Except that after first boot drives in their servers will be running permanently at stable temperatures and without heating/cooling cycles which surely stress drives in normal use.

Also they didn't tell what drives they've used and there could well be component quality differences between different makes/series giving different safe temperatures. And related to that all drives won't report temperature "honestly" and actual temperature can be higher so I wouldn't trust reported temperatures for determining it's running at safe temperature.
http://www.silentpcreview.com/forums/viewtopic.php?p=405382#405382
http://www.silentpcreview.com/forums/viewtopic.php?p=405393#405393
 

Hypernova

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You should also consider adding some foam to the P182 as they work well together .

And do note that as long as there is a spinning fan depending on your background noise you may hear it no matter what, after a midnight rain at 5c (my current outside temp) what is effectively silent at daytime is still noticeable, as every animal outside is stuck having their ass frozen off. Best you can do is make sure that the noise is not annoying, using foam helps kill the higher pitches in this case. Leaving the gentle whoosh of the air flow.
 
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Impulse

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I used to have my system is in my room as well and I can't bear anything but silence when I sleep. Most of the noise will most likely come from HD vibration and/or GPU fan noise even if you remove all the fans or have ones that are effectively silent, so if silence is a major concern, I'd suggest shoving the system in a closet or going SSDs as even no fans won't cure that hiccup.

Or you could just decouple the hard drive(s)...

There's a dozen methods to accomplish that, from the simple to the very elaborate. Bungee cords as mentioned in this thread (which some Antec cases have stock), rubber grommets (not quite as effective), etc. Me? I've had my main drive sitting on a 2" slab of foam for years with no ill effects (SPCR proved long ago most HD heat is released along the sides and the foam is firm enough that the chips on the underside aren't really smothered). It will effectively transfer zero vibrations like this, obviously not a solutions for those who move their case a lot though.

For me the only downside is that in the small cases I usually have there isn't much space on the case floor to decouple multiple drives like this, but my secondary data drive isn't accessed as often... I'm looking forward to upgrading to a SSD for my OS drive so I have one SSD + one fully decoupled data drive though, heh. :D Another obvious alternative is to move some drives to external enclosures and simply flick the power switch on them off, e-SATA works rather well if USB is too pokey for ya.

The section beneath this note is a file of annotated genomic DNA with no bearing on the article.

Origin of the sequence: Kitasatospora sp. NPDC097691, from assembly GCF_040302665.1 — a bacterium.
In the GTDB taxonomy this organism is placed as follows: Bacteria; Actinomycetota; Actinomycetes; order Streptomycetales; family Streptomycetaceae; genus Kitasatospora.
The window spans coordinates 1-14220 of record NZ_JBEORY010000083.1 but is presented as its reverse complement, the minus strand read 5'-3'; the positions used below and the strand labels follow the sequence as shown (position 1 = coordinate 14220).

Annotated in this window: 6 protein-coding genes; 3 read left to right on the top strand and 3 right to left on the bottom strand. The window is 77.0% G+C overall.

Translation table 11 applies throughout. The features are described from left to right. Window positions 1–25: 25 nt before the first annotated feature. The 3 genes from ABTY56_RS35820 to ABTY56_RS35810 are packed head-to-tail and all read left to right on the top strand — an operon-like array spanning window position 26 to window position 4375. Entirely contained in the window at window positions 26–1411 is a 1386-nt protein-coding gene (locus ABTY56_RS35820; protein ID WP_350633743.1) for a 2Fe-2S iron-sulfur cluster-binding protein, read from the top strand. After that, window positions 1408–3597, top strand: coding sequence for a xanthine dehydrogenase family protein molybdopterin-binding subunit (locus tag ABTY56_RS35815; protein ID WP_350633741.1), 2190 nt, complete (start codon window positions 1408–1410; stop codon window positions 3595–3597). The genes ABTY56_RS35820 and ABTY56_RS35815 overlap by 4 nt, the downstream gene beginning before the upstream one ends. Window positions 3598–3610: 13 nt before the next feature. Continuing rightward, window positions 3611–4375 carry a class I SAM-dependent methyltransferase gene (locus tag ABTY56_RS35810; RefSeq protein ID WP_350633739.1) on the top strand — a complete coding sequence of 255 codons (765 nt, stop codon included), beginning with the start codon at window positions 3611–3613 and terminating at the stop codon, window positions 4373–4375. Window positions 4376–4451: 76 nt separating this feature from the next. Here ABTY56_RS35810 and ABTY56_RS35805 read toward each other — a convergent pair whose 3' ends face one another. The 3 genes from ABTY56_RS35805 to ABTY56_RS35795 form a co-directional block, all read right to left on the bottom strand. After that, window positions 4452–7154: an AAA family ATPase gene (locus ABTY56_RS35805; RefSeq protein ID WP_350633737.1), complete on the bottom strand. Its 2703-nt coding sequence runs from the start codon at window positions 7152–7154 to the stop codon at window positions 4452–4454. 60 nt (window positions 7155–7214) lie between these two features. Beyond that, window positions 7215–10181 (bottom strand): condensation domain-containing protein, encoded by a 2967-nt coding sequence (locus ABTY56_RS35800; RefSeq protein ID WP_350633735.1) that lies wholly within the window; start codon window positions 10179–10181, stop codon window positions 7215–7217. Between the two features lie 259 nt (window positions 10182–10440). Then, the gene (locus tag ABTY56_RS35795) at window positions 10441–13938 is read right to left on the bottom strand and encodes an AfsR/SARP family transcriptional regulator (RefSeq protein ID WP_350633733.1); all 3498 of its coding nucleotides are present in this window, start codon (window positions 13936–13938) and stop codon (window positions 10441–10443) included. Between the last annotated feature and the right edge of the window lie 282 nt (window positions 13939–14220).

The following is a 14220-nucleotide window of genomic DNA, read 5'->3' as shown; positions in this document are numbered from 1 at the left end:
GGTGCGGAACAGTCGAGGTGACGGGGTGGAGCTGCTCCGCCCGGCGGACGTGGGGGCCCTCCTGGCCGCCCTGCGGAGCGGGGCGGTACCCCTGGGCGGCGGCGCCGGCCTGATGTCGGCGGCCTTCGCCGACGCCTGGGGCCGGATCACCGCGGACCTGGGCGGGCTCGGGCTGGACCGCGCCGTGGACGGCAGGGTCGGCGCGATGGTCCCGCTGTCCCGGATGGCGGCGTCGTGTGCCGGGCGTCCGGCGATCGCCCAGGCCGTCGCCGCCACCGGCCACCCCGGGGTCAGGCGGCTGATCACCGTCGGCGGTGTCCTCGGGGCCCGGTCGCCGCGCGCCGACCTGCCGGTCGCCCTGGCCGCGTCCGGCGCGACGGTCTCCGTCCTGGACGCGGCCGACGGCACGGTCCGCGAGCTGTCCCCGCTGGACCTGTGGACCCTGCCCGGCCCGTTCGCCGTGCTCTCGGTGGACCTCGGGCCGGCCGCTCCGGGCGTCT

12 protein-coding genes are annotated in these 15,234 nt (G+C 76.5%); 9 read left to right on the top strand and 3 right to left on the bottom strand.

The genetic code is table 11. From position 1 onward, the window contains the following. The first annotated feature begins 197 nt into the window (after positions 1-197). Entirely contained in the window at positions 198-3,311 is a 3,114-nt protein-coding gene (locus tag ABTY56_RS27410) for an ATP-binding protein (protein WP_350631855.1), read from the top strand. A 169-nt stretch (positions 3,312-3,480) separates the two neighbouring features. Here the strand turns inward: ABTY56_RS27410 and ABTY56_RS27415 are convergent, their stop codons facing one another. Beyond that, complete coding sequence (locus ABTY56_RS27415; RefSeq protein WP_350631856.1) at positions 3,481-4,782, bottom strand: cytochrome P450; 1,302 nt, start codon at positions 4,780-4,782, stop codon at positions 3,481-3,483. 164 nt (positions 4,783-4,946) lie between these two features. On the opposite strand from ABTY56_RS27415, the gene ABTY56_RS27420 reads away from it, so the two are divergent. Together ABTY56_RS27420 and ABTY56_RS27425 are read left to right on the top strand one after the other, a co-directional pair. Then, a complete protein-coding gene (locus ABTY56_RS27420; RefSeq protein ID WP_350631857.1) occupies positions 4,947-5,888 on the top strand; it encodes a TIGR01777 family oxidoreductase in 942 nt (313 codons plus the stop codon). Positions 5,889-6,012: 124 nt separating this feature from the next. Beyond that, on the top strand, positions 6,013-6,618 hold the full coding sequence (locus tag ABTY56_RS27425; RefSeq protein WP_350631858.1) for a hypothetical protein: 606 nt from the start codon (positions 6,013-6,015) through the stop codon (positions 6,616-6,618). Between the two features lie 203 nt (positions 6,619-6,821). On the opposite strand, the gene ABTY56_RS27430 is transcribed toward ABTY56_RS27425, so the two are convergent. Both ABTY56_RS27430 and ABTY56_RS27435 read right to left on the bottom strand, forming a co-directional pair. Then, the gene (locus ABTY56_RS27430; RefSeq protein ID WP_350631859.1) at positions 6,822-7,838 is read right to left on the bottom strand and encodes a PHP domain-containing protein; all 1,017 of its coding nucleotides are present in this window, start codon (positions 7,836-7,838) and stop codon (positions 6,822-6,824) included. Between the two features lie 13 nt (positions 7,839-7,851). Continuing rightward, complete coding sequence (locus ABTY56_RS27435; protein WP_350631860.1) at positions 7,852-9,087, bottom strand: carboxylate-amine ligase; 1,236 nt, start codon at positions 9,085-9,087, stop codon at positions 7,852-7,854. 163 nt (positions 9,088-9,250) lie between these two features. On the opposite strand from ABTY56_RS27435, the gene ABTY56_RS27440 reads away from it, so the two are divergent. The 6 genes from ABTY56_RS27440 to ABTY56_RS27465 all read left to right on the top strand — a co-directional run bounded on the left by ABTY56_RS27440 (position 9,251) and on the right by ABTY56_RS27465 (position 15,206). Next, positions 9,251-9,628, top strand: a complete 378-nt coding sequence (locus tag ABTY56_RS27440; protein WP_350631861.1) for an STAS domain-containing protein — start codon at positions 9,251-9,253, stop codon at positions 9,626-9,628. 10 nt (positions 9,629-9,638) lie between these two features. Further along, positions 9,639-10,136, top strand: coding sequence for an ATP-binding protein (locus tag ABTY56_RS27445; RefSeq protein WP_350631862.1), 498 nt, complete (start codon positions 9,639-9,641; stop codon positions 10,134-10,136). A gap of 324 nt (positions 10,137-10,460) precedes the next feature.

GPU fans are another story... On idle some are quiet enough, some are just unruly no matter what though... Seems like there's less aftermarket heatsinks for GPUs these days, and a total lack of models that vent hot air out the back of the case. I miss my ArcticCooling NV Silencer 5. :(
 
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brasherman

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Except that after first boot drives in their servers will be running permanently at stable temperatures and without heating/cooling cycles which surely stress drives in normal use.

Also they didn't tell what drives they've used and there could well be component quality differences between different makes/series giving different safe temperatures. And related to that all drives won't report temperature "honestly" and actual temperature can be higher so I wouldn't trust reported temperatures for determining it's running at safe temperature.
http://www.silentpcreview.com/forums/viewtopic.php?p=405382#405382
http://www.silentpcreview.com/forums/viewtopic.php?p=405393#405393

Point taken, and in fact I'm sure they didn't divulge model differences on purpose. No reason to piss off a potential sponsor or vendor tie in. I think that any air flow over a drive is probably going to be fine, even passive. They also pointed out that too much flow is detrimental. Therefore, all things being equal, removing the fan from the drive cage and making the case negative pressure would sufficiently cool the drive in my mind AND remove a noise source. No one really knows what every drive likes for temps, and after two failed in active cooling scenarios, I am experimenting on number three with a different mounting location well away from any active flow, only passive. Makes my case cleaner looking too! :cool: